Ryanair: Foreign Exchange, Weather Or Austerity Bites Back?

| About: Ryanair Holdings (RYAAY)

The Irish company Ryanair (NASDAQ:RYAAY) is not shy of self-publicity, as the two charts below (taken from their presentation to the market earlier in the Summer) show:

The market appears to have bitten back though, following a surprise trading update from the company where they highlighted that (using quotes from the conference call that accompanied the trading update):

'July bookings weaker than expected...are seeing weakness in September and October'

This meant that the company's profit after tax range estimate of Euro570-600m (equivalent to US$750-790m) was now expected to come in at the bottom end. Additionally, there exists a possibility that the numbers could come in less than Euro570m (US$750m)

So what is going on?

Competition? Yes:

'Lot of price discounting out there...responded with a range of lower fares and going to significantly upweight advertising...frankly what the peers do we couldn't care less'

Austerity? Yes:

'Some impact of austerity' as show by lower yields. Ryanair will also cut back winter capacity growth.

Foreign exchange? Yes, they noted the impact lower £ vs Euro which cut around 2% points off a 4% points fare increase (25% of bookings are in Sterling)

Better Summer weather hitting flight demand? Maybe:

'trying to isolate difficult'

Difficult comparison numbers with post-Olympics bounce last year? Maybe but don't overstate:

'think it is more than that...not huge but definite weakness'

The company was also not helped by the fact that analyst consensus was above the company's own guidance range. Changing these numbers has accounted for much of the 10%+ fall in the shares today.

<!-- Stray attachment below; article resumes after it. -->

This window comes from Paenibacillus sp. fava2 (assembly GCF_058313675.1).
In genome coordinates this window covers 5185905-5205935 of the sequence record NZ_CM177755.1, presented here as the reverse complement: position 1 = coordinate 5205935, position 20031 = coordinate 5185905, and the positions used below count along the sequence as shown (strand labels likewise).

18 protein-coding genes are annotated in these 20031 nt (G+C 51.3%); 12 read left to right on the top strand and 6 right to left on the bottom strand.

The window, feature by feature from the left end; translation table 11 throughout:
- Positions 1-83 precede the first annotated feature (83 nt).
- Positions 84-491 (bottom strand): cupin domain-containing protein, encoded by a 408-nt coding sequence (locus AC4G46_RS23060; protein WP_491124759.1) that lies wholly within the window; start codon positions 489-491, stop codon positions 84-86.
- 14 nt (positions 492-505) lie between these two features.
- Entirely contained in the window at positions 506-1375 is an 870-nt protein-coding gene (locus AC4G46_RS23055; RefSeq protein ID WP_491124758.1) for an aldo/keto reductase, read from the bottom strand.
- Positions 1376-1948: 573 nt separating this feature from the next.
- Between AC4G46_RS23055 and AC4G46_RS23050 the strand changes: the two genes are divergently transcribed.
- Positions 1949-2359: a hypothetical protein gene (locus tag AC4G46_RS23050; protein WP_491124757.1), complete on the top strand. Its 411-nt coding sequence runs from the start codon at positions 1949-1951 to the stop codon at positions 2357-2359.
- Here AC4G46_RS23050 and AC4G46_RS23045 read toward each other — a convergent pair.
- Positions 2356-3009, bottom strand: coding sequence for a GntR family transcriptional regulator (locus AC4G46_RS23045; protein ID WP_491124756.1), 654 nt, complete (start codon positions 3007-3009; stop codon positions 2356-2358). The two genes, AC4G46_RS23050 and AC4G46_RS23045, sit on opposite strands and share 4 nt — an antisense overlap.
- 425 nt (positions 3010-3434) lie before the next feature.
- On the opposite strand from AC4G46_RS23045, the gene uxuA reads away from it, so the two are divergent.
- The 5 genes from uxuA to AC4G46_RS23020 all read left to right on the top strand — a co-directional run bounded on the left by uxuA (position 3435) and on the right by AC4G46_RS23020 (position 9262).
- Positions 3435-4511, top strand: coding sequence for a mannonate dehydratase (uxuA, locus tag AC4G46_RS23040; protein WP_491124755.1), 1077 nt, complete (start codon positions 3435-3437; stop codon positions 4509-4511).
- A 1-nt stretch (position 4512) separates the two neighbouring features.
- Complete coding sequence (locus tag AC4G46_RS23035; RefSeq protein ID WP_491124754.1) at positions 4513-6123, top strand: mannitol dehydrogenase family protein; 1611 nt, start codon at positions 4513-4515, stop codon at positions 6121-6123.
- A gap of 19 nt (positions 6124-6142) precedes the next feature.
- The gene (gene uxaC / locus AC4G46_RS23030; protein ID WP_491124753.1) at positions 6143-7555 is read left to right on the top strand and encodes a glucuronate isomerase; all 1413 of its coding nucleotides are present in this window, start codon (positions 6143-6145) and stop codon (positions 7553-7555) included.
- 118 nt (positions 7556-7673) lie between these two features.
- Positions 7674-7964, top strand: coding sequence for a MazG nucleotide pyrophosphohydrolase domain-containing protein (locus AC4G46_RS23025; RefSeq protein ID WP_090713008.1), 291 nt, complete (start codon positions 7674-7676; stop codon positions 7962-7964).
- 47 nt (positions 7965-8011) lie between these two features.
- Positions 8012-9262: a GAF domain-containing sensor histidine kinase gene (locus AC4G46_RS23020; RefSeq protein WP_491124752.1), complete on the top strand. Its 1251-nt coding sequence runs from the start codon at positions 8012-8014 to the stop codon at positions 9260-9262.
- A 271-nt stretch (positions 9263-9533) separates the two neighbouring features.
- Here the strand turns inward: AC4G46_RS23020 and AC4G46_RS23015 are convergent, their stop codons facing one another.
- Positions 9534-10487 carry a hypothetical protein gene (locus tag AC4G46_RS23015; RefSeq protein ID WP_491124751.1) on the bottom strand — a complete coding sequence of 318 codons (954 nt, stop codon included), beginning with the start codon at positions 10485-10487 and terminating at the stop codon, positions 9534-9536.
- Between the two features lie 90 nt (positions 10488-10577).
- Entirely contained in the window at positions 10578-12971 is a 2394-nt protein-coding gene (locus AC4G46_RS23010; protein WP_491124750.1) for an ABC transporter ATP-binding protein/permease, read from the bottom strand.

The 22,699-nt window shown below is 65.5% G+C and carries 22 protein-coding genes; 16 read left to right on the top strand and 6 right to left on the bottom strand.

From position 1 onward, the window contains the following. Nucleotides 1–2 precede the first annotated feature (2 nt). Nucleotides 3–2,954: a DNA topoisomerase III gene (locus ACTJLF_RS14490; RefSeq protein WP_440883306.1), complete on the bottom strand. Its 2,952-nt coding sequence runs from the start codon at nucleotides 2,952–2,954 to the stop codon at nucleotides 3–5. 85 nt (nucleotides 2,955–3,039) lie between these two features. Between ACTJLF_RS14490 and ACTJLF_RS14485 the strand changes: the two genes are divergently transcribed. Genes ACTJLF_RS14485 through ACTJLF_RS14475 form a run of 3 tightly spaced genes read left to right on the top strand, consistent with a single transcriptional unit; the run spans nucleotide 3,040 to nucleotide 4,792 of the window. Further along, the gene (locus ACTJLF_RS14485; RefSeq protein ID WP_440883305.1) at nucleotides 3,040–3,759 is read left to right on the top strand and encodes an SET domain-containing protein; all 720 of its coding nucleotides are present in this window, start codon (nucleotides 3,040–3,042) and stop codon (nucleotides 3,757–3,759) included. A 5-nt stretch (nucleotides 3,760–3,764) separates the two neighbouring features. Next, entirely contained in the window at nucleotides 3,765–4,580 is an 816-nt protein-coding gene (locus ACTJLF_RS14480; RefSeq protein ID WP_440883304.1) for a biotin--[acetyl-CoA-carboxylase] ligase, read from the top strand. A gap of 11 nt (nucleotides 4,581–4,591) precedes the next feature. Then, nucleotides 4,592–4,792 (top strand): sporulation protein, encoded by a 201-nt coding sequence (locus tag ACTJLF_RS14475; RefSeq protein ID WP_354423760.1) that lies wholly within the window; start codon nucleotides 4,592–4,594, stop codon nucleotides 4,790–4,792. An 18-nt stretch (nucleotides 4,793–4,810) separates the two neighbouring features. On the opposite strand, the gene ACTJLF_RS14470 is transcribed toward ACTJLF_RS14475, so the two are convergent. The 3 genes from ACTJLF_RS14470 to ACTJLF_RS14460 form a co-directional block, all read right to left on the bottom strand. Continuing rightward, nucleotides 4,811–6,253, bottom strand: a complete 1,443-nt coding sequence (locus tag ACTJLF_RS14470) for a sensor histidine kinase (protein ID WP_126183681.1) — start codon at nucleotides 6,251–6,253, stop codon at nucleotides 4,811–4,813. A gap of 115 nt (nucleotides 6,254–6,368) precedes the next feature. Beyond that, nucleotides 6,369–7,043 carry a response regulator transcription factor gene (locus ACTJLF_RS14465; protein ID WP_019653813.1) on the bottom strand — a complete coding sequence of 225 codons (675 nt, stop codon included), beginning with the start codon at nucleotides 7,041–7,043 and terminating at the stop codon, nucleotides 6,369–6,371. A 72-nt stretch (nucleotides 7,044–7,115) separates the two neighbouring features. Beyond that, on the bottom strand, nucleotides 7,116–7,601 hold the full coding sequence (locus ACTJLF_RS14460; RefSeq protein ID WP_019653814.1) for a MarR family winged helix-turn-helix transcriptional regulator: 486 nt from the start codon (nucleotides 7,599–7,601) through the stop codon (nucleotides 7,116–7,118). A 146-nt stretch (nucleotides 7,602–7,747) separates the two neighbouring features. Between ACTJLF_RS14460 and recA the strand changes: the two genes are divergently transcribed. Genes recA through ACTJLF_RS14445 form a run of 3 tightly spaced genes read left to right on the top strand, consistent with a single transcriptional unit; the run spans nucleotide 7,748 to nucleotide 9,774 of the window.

So what can we grab hold of?

First, the company confirmed that there were no change to the shareholder returns planned (Euro400m or c. US$525m worth in the year to March '14, Euro600m or c. US$790m worth in the year to March '15). That's the benefit of having net cash on the balance sheet. Using the former figure, the company's return to shareholders yield rises above 5% below a Euro5.75 / US$42.50 share price.

Second, below a Euro5.50 / US$40 share price - and assuming that the company's profit after tax lower band figure of Euro570m/US$750m is hit - the company will trade on sub x10 EV/ebit

Given uncertainties remain, I prefer the latter of these two figures as an initial purchase level. There is some technical support/resistance around the (referring to just the US quote) the US$40 share price level.

Low cost air fares is a good consumer theme, but it can be volatile especially for a company with patchy customer relations like Ryanair. Volatility can lead to opportunity though as I don't think the model is broken, rather a number of factors have combined to crimp profit hopes short-term.

Disclosure: I have no positions in any stocks mentioned, and no plans to initiate any positions within the next 72 hours. I wrote this article myself, and it expresses my own opinions. I am not receiving compensation for it. I have no business relationship with any company whose stock is mentioned in this article.